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In the movie The Avengers/Avengers Assemble, Loki says:

......what have I to fear?

Tony tells Loki:

The Avengers. That's what we call ourselves. Earth's mightiest heroes.....

Then why does Thor form a part of the Avengers?

He is not from the Earth. He is from Asgard.

  • 12
    You could rephrase that to mean "The mightiest heroes on Earth". – Valorum Feb 10 '15 at 11:04
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    Jane Goodall is the Chimpanzees' Greatest Hero - even though she is not one of them.... – CGCampbell Feb 10 '15 at 13:20
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    You can be a hero to/of a place without being a citizen of that place. Jayne Cobb is the Hero of Canton, but definitely not from Canton. – user31178 Feb 10 '15 at 16:28
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    Are YOU going to tell Thor he can't be in your club? – Schwern Feb 11 '15 at 1:23
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    Before the Ironman/Thor battle in the movie, on the mountain top, Thor said something like "The earth is under my protection" to Loki. If a being similar to a god, definately our understanding of a "superhero", protects the earth without wanting anything back, it would be kind of stupid to exclude him. – Dagon313 Feb 11 '15 at 8:45
93

Thor is an Avenger for a multitude of reasons.

It's worth noting that the entire plot of The Avengers/Avengers Assemble is set into motion by Thor's actions in Thor. If Thor hadn't waged a war upon the Ice Giants out of pride and anger, then he never would have been banished to Earth, and Loki would have never sent the Destroyer there to kill him. Despite the fact that Thor saved the people of the small New Mexico town, they never would have been in danger if he hadn't been there, and he holds himself responsible for that.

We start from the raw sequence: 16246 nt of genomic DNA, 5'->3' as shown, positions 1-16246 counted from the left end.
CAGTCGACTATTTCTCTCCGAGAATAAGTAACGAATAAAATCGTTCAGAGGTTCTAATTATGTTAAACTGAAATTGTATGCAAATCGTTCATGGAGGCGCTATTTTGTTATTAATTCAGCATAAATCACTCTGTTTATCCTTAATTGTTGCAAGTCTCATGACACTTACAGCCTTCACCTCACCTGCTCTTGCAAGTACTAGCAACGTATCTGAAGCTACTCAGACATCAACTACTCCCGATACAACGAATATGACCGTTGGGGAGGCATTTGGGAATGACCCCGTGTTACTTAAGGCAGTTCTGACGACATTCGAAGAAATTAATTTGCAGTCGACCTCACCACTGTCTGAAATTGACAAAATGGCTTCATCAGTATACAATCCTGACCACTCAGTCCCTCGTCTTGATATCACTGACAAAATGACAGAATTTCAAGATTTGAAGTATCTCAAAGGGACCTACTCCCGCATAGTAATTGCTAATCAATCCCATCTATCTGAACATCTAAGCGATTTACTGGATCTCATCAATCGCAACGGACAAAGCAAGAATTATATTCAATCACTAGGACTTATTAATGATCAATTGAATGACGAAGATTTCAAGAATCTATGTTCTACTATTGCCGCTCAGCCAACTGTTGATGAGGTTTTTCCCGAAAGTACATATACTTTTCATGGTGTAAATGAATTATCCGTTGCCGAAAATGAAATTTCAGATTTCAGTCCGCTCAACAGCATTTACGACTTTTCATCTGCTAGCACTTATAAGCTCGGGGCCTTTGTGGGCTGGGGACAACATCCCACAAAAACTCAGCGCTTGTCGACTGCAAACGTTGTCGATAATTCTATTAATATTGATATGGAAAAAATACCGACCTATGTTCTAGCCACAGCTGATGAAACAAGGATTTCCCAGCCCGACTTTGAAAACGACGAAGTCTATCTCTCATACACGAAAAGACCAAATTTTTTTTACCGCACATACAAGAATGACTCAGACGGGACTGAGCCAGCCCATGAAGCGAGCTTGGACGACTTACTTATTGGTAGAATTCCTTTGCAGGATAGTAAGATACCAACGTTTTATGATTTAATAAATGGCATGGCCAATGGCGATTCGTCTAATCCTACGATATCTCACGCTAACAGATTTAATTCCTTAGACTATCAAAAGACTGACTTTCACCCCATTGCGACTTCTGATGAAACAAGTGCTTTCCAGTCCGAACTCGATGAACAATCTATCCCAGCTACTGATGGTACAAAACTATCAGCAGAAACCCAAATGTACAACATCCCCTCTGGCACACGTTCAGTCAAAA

Fast forward a year or so, and Loki is attacking the Earth with an army of Chitauri, and Thor heads to Earth in order to stop it. While confronting Loki in The Avengers/Avengers Assemble, he specifically claims that Loki is

Attacking the world I love for recompense for your imagined slights

believing that Loki's attack on Earth is a result of a personal vendetta Loki holds for Thor, and at the same time claims that

This planet is under my protection.

On top of that, he later learns that SHIELD are creating weapons of mass destruction after learning that there are other worlds out there. Nick Fury personally points his finger at Thor as the reason they are doing so, and Thor realises that, again, his interference with another planet has put its inhabitants at risk.

After saving New York, Nick Fury knows that his plan to create a response team, known as The Avengers Initiative, has been a success. Maria Hill queries how they can protect the Earth when they have all gone their separate ways (some of them pretty far), to which Nick Fury replies;